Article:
It's easy to imagine, going by all the attention given to big data, that we're all swimming in data. The challenges of data today are usually seen as being around management, exploitation, security. But a recent New York Times story brings a reminder how this isn't the case. In some areas there's plenty of data – in others, there's surprisingly little. (March 17 Opinion)
The piece in question is about water use. You might think the water industry has a good handle on how much water is being used, where, and when. Conservation and management of water resources have made a huge contribution to the economic and social development of the US. We've invented technologies and blasted through mountains to bring water (and hydro power) to the population.
But there's no second by second stream of data about water utilization. Instead, once every five years, a report is issued. The report covers use in just one year. So the data is always partial, and always out of date.
Charles Fishman notes how the federal government wants to improve water management and avoid the droughts plaguing many parts of the nation. He says data is the key. He points to how comprehensive data about energy use is collected and disseminated. And he makes three excellent points about data's power to create change.
First, when you start to use data as the basis for decision making, it increases demand for new information. People see how much more they can do when they are better informed. They start to call for more data resources. It's as if the first data streams shine a light on a target area. People see the beneficial effects, and they want to spread the light.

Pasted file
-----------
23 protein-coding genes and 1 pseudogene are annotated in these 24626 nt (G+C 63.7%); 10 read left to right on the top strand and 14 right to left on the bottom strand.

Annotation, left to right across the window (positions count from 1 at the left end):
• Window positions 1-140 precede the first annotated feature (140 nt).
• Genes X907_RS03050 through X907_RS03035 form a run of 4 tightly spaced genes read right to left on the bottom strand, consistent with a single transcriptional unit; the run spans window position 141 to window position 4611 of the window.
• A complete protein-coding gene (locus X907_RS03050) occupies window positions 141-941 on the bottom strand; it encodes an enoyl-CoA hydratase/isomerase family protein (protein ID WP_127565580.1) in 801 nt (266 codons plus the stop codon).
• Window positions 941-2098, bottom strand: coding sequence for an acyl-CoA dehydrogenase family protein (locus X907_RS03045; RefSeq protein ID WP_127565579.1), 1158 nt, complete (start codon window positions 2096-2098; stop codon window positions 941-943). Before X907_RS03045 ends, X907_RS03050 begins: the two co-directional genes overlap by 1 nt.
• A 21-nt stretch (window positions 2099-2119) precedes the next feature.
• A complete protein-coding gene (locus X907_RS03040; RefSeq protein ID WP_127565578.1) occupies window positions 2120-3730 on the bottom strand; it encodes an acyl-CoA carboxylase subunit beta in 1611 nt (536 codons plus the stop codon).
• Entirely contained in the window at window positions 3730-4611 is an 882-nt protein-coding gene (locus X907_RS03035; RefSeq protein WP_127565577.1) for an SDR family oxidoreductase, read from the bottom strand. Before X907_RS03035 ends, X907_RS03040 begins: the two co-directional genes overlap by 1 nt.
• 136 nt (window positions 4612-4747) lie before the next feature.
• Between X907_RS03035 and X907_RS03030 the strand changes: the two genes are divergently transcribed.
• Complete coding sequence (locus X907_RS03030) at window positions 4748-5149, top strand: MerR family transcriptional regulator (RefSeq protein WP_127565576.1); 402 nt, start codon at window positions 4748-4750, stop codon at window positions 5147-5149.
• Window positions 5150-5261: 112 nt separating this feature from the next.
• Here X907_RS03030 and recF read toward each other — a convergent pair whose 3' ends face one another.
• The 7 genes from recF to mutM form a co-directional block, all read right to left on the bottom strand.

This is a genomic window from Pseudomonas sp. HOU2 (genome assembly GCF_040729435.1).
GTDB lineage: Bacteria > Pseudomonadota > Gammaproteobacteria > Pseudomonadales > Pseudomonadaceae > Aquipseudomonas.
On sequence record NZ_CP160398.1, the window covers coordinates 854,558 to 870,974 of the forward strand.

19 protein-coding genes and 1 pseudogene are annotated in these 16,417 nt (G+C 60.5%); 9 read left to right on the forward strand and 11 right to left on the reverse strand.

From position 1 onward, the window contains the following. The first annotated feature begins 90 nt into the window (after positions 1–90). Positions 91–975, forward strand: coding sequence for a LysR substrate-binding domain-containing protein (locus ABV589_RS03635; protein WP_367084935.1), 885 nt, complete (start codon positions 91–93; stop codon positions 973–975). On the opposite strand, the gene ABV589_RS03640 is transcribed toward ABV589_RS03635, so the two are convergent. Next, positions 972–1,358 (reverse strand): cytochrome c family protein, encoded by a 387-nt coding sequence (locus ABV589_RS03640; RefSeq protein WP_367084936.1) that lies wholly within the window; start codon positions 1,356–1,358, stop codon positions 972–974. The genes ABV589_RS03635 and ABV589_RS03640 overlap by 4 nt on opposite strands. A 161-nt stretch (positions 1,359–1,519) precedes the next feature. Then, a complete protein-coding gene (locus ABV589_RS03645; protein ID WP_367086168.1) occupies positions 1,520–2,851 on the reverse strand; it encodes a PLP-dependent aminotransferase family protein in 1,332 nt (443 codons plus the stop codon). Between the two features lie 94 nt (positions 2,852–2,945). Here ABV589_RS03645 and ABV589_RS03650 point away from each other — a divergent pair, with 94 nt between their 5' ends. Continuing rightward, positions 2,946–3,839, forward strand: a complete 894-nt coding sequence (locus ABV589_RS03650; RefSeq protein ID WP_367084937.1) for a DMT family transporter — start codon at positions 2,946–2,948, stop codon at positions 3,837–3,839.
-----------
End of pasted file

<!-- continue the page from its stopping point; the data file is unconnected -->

Second, Fishman says, “good data changes behavior”. This is the “smart meter” argument. Once you see how much you're using a resource – and what it's costing you – you can make changes to benefit your pocket, and possibly the planet.
And Fishman's third point has maybe the most resonance across all our lives today: “Data ignites innovation.” This “ignites” idea is very important. You may not envision a real-world application that requires a certain data source. But once the data source is available, the application(s) become apparent. Fishman says: “Who imagined that when most everyone started carrying a smartphone, we’d have instant, nationwide traffic data? The phones make the traffic data possible, and they also deliver it to us.” This is exactly right. A “phone” was something you talked on. It's the availability of satellite data, together with the means of receiving and processing it, that sparked the innovation.
I think we should be leaning on this third argument for data a lot more than we have done in the past. Business managers are somewhat burdened with a tradition about business cases. You're required to justify decisions by modeling a future outcome – an outcome you can already define, and quantify. Innovation doesn't work like that. It can't. So, we should be saying: Produce the data and see what happens.
I know we're all reluctant to say “build it and they will come”. But we've got to get over that. We owe it to the future. As a side note, I'll add that not-for-profit internet organization Nominet presented their work on a flood sensor network to an ACORD innovation forum in London back in April 2015. Their sensors are cheap to make and install. They're already giving a highly granular picture of water levels at very low cost. The technology to collect water data is proven and affordable.